Assuntos
Anticoncepção/efeitos adversos , Adolescente , Adulto , Anticoncepção/métodos , Comportamento Contraceptivo , República Democrática do Congo , Feminino , Humanos , Masculino , Pessoa de Meia-Idade , Estudos Prospectivos , Próteses e Implantes/efeitos adversos , Adulto Jovem
17.
Obstet Gynecol ; 135(6): 1275-1280, 2020 06.
Artigo em Inglês | MEDLINE | ID: mdl-32459418

RESUMO

OBJECTIVE: To estimate the rate of readmissions for postpartum venous thromboembolism (VTE) during the first 30 days postdelivery between women with and without the immediate postpartum insertion of the etonogestrel contraceptive implant. METHODS: The Nationwide Readmissions Database from 2016 was used to identify women with a singleton delivery, immediate postpartum insertion of the etonogestrel contraceptive implant, and readmission for VTE within 30 days of discharge. Those with a prior history of VTE or anticoagulant therapy were excluded. These women were compared with the number of women readmitted within 30 days for VTE who did not have the contraceptive implant placed during delivery admission. RESULTS: Of 3,387,120 deliveries, 8,369 women underwent etonogestrel contraceptive implant placement during the delivery admission. There was no difference identified in the rate of readmission for VTE between exposed and unexposed women. Of these, seven had received a postpartum etonogestrel contraceptive implant (0.85/1,000; 95% CI 0.22-1.45/1,000 deliveries), compared with 1,192 without an etonogestrel contraceptive implant (0.35/1,000; 95% CI 0.33-0.37/1,000 deliveries); odds ratio (OR) 2.41; 95% CI 0.58-9.89. The rates of diabetes, thrombophilia, systemic lupus erythematosus, and cesarean birth did not differ between groups. Women who underwent etonogestrel contraceptive implant placement were younger and were more likely to have government-sponsored health insurance, a smoking history, hypertension, peripartum infection, or postpartum hemorrhage than women who did not receive an etonogestrel contraceptive implant (P<.001). After adjusting for these confounders, there remained no difference in rates of VTE, adjusted OR 1.81; 95% CI 0.44-7.45. CONCLUSION: The immediate postpartum placement of the etonogestrel contraceptive implant was not associated with an increased rate of VTE; however, our sample size was underpowered to determine no difference.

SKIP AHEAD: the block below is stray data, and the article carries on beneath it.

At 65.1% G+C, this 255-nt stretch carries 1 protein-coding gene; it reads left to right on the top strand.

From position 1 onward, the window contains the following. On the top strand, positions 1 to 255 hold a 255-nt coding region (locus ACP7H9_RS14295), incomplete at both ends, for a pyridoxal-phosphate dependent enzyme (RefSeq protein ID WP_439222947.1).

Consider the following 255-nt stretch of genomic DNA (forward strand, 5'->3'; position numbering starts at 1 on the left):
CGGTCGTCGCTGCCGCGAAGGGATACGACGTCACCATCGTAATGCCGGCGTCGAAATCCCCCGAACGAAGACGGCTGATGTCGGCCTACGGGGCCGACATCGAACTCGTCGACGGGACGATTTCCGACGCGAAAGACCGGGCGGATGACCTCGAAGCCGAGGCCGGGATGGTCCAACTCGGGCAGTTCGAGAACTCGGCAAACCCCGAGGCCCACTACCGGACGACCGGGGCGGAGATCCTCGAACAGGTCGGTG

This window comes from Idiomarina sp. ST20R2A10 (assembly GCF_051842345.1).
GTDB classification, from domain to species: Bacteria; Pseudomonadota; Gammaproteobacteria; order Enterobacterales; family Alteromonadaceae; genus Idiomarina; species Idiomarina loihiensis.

Assuntos
Anticoncepção/métodos , Anticoncepcionais Femininos/administração & dosagem , Desogestrel/administração & dosagem , Readmissão do Paciente/estatística & dados numéricos , Tromboembolia Venosa/epidemiologia , Adulto , Anticoncepcionais Femininos/uso terapêutico , Bases de Dados Factuais , Desogestrel/uso terapêutico , Implantes de Medicamento , Feminino , Humanos , Modelos Logísticos , Cuidado Pós-Natal , Período Pós-Parto , Transtornos Puerperais/epidemiologia , Transtornos Puerperais/terapia , Estados Unidos/epidemiologia , Tromboembolia Venosa/terapia , Adulto Jovem
18.
BMC Womens Health ; 20(1): 102, 2020 05 12.
Artigo em Inglês | MEDLINE | ID: mdl-32398077

RESUMO